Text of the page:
Bellor casts lone no vote on rescue squad transfer

Bellor

MASSENA — The incoming Massena town supervisor cast the lone no vote on the transfer of the Massena Rescue Squad from the town to the village because of concerns about a portion of the language in the contract.

During a special meeting on Thursday, Councilor Susan Bellor said she didn’t agree with the contract between the village and the Massena Volunteer Emergency Unit because of a clause that could transfer the rescue squad operation back to the town.

“I’ve read through the inter-municipal agreement, and I do have concerns over the area for annual charges. It shows that at some point if the village feels as though they can’t take care of their obligations, that you’re just going to give us six months notice and transfer it back to the town.” Mrs. Bellor said. “To me, that’s not right. There should be a defined process on what conditions other than they can’t pay the bills to just hand it back to us. There should be some kind of agreement in there. That is certainly clear.”

According to the language in the agreement, she said, the village would have 180 days to say it no longer wants to oversee the rescue squad’s operation and wants to return it to the town.

“I can’t believe you guys could go along with this. I mean, I know you’re leaving office, most of you, but why would you want to do this to us? I don’t understand,” she told Town Supervisor Steven D. O’Shaughnessy, Deputy Town Supervisor Samuel D. Carbone Jr. and Councilor Thomas C. Miller.

Mr. O’Shaughnessy and Mr. Carbone were attending their final board meeting after choosing not to seek reelection this year. Councilor Albert N. Nicola, who was excused from Thursday’s meeting, also did not seek reelection.

Mr. O’Shaughnessy said the language would protect village taxpayers.

“The purpose behind that was that if for some reason resource recovery money goes away and they’re stuck where they have to pay, say through tax dollars. If we were to leave it with the village, that is just the village taxpayers that would be paying for it because they cannot charge the town for any of the services,” Mr. O’Shaughnessy said. “So, we came up with the solution to give it back to the town and then what we’ll do is we’ll be able to tax everybody in the village and in the town. So, you have a wider base, so it won’t be spread in with such a small number.”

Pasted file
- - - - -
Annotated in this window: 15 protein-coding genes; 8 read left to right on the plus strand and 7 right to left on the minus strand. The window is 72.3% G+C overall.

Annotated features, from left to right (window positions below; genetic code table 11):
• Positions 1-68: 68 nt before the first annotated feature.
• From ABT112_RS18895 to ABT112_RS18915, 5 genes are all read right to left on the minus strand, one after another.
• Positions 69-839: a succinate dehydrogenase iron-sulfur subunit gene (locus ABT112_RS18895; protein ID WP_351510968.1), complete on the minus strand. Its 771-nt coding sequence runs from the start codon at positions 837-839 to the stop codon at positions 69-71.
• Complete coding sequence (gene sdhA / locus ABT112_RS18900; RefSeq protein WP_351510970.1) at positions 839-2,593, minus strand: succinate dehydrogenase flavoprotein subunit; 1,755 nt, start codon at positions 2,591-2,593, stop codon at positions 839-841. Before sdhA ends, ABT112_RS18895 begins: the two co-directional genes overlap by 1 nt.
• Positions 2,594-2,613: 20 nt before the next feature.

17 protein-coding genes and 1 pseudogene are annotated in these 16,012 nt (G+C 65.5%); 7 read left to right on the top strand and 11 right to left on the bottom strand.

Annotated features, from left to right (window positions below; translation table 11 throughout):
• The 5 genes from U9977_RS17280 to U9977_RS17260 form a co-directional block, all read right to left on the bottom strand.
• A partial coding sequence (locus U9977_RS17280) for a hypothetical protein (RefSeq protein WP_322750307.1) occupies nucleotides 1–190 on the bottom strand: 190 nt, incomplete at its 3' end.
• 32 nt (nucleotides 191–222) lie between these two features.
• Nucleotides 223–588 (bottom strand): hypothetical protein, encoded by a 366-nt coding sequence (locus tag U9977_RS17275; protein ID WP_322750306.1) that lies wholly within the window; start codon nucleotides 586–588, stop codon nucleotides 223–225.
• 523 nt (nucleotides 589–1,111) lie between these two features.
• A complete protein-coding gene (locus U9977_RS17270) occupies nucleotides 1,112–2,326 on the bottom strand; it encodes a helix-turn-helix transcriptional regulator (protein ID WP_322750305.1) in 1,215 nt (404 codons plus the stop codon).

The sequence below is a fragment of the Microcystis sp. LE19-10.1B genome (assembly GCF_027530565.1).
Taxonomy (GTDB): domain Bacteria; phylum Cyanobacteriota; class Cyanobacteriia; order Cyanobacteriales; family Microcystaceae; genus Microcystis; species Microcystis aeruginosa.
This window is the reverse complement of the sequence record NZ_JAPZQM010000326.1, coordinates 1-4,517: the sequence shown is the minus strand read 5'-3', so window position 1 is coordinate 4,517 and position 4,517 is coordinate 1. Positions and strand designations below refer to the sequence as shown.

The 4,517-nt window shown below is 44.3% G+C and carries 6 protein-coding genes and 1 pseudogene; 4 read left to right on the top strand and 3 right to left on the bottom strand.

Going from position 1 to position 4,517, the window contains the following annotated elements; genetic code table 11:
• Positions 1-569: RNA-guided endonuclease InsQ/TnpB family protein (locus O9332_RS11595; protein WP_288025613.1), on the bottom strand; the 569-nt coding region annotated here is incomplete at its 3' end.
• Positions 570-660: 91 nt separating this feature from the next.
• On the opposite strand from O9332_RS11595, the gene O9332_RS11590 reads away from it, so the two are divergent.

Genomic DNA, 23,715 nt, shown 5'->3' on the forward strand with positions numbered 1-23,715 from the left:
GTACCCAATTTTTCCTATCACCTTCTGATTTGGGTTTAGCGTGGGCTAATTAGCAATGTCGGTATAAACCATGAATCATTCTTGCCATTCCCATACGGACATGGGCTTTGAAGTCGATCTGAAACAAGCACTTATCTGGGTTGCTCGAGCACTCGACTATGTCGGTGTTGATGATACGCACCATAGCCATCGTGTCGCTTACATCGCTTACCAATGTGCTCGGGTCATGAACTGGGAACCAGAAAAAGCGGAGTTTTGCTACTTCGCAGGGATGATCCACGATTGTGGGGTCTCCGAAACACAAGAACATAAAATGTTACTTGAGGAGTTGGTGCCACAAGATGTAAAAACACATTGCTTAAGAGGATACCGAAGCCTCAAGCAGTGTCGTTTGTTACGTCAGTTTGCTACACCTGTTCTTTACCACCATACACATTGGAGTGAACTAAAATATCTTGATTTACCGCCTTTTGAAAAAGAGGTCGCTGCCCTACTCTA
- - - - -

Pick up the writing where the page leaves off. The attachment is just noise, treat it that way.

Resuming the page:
Mr. O’Shaughnessy said he and former Councilor Robert Elsner spent six months reviewing the agreement and discussing it with village officials, the Massena Volunteer Fire Department foreman and members of the Massena Village Board of Trustees. They had also made an attempt to have a private agency take over the rescue squad’s operation, he said.

“Bob Elsner and I worked for probably another six months at least trying to peddle the rescue squad to a private agency. Not one that we contacted was interested. So, that led us to go talk to the village,” he said. “They already have a management team in place to run and organize. That’s one of the big things with the rescue squad is that they don’t have a management team. These guys, and not to take away from them, but these people are trained to go out and do rescue calls and save lives. They’re not meant to be managers and take care of the books and move on like that.”

“I think this is a good mix together,” Mr. O’Shaughnessy added. “If for some reason it doesn’t go well, then it should come back to the town so that we can envelop everybody and have the pain go throughout the town and the village.”

If the transfer doesn’t work out, he said, the town is in a position to take over the management again.

“I don’t know what the drawback is. We’re running it now,” he said.

“The previous scenario was that the village of Massena and town of Massena pay for any losses, and you didn’t like that. I think it’s going to work out well,” Mr. Carbone said, suggesting that everyone wanted to see the transfer work and it could be more profitable.

“But, if there’s still that opportunity and it doesn’t work out, (then) the town can direct it and the next way it has to go to make it survive,” he said.

Mr. Miller, a chief with the Massena Volunteer Fire Department, said he also believes the transfer will work well, and that village officials would work hard to keep it moving forward. He said when the fire department answers calls, it depends on the Massena Rescue Squad, and so do others.

“I don’t think anybody wants us to fail. This community relies on Massena Rescue to provide a medical service. So, I don’t think anybody is going to not work extremely hard to be successful at keeping this service,” Mr. Miller said. “I think the two lawyers came up with that agreement, just like the supervisor said, to make sure that the area that’s getting the service is paying its fair share, meaning that if the resource recovery does go away or it gets beyond the point of operational costs where it does have to go to taxpayers — and let’s hope that doesn’t happen because there’s going to be many people working to keep that from happening.”

Mr. Carbone said that if the town took over the rescue squad’s operation, every member of the current town board would be paying the bill.

“And I want to say this, too. I don’t appreciate you throwing that stone about us not caring and because we’re off the board. Tomorrow is our last day. I don’t appreciate that, I really don’t,” Mr. Carbone said.

“You express your opinion, I express mine. That’s fine,” Mrs. Bellor said.

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